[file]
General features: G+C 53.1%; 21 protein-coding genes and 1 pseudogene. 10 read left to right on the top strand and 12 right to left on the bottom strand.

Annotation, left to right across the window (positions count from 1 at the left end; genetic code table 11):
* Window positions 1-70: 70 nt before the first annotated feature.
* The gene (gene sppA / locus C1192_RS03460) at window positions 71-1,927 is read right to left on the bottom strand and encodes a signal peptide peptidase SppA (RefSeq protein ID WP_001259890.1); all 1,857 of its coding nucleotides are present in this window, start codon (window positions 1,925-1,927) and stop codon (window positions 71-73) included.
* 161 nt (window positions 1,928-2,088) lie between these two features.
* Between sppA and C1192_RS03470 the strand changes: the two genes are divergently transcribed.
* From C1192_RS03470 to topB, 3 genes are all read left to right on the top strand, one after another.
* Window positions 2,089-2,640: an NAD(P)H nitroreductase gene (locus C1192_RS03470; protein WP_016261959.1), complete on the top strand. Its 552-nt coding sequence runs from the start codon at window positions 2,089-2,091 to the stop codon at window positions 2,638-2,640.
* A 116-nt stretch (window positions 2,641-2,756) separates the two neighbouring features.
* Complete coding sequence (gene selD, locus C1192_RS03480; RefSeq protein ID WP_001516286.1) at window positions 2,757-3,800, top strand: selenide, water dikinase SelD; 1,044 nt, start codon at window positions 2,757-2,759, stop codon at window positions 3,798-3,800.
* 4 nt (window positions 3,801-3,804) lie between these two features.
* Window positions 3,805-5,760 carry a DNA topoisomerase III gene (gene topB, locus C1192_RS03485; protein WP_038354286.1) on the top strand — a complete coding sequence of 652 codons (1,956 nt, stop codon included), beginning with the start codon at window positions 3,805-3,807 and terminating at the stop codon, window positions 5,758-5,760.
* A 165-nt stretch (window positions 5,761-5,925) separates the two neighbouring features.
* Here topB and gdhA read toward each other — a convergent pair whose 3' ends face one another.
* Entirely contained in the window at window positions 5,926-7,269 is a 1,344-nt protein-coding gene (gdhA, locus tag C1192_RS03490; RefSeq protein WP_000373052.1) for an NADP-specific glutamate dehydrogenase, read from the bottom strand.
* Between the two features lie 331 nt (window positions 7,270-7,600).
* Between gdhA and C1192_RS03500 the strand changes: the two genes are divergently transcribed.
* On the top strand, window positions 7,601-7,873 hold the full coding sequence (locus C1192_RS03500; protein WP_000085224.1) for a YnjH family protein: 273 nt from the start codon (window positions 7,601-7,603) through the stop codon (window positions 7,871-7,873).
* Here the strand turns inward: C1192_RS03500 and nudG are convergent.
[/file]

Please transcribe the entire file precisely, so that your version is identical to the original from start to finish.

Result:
General features: G+C 53.1%; 21 protein-coding genes and 1 pseudogene. 10 read left to right on the top strand and 12 right to left on the bottom strand.

Annotation, left to right across the window (positions count from 1 at the left end; genetic code table 11):
* Window positions 1-70: 70 nt before the first annotated feature.
* The gene (gene sppA / locus C1192_RS03460) at window positions 71-1,927 is read right to left on the bottom strand and encodes a signal peptide peptidase SppA (RefSeq protein ID WP_001259890.1); all 1,857 of its coding nucleotides are present in this window, start codon (window positions 1,925-1,927) and stop codon (window positions 71-73) included.
* 161 nt (window positions 1,928-2,088) lie between these two features.
* Between sppA and C1192_RS03470 the strand changes: the two genes are divergently transcribed.
* From C1192_RS03470 to topB, 3 genes are all read left to right on the top strand, one after another.
* Window positions 2,089-2,640: an NAD(P)H nitroreductase gene (locus C1192_RS03470; protein WP_016261959.1), complete on the top strand. Its 552-nt coding sequence runs from the start codon at window positions 2,089-2,091 to the stop codon at window positions 2,638-2,640.
* A 116-nt stretch (window positions 2,641-2,756) separates the two neighbouring features.
* Complete coding sequence (gene selD, locus C1192_RS03480; RefSeq protein ID WP_001516286.1) at window positions 2,757-3,800, top strand: selenide, water dikinase SelD; 1,044 nt, start codon at window positions 2,757-2,759, stop codon at window positions 3,798-3,800.
* 4 nt (window positions 3,801-3,804) lie between these two features.
* Window positions 3,805-5,760 carry a DNA topoisomerase III gene (gene topB, locus C1192_RS03485; protein WP_038354286.1) on the top strand — a complete coding sequence of 652 codons (1,956 nt, stop codon included), beginning with the start codon at window positions 3,805-3,807 and terminating at the stop codon, window positions 5,758-5,760.
* A 165-nt stretch (window positions 5,761-5,925) separates the two neighbouring features.
* Here topB and gdhA read toward each other — a convergent pair whose 3' ends face one another.
* Entirely contained in the window at window positions 5,926-7,269 is a 1,344-nt protein-coding gene (gdhA, locus tag C1192_RS03490; RefSeq protein WP_000373052.1) for an NADP-specific glutamate dehydrogenase, read from the bottom strand.
* Between the two features lie 331 nt (window positions 7,270-7,600).
* Between gdhA and C1192_RS03500 the strand changes: the two genes are divergently transcribed.
* On the top strand, window positions 7,601-7,873 hold the full coding sequence (locus C1192_RS03500; protein WP_000085224.1) for a YnjH family protein: 273 nt from the start codon (window positions 7,601-7,603) through the stop codon (window positions 7,871-7,873).
* Here the strand turns inward: C1192_RS03500 and nudG are convergent.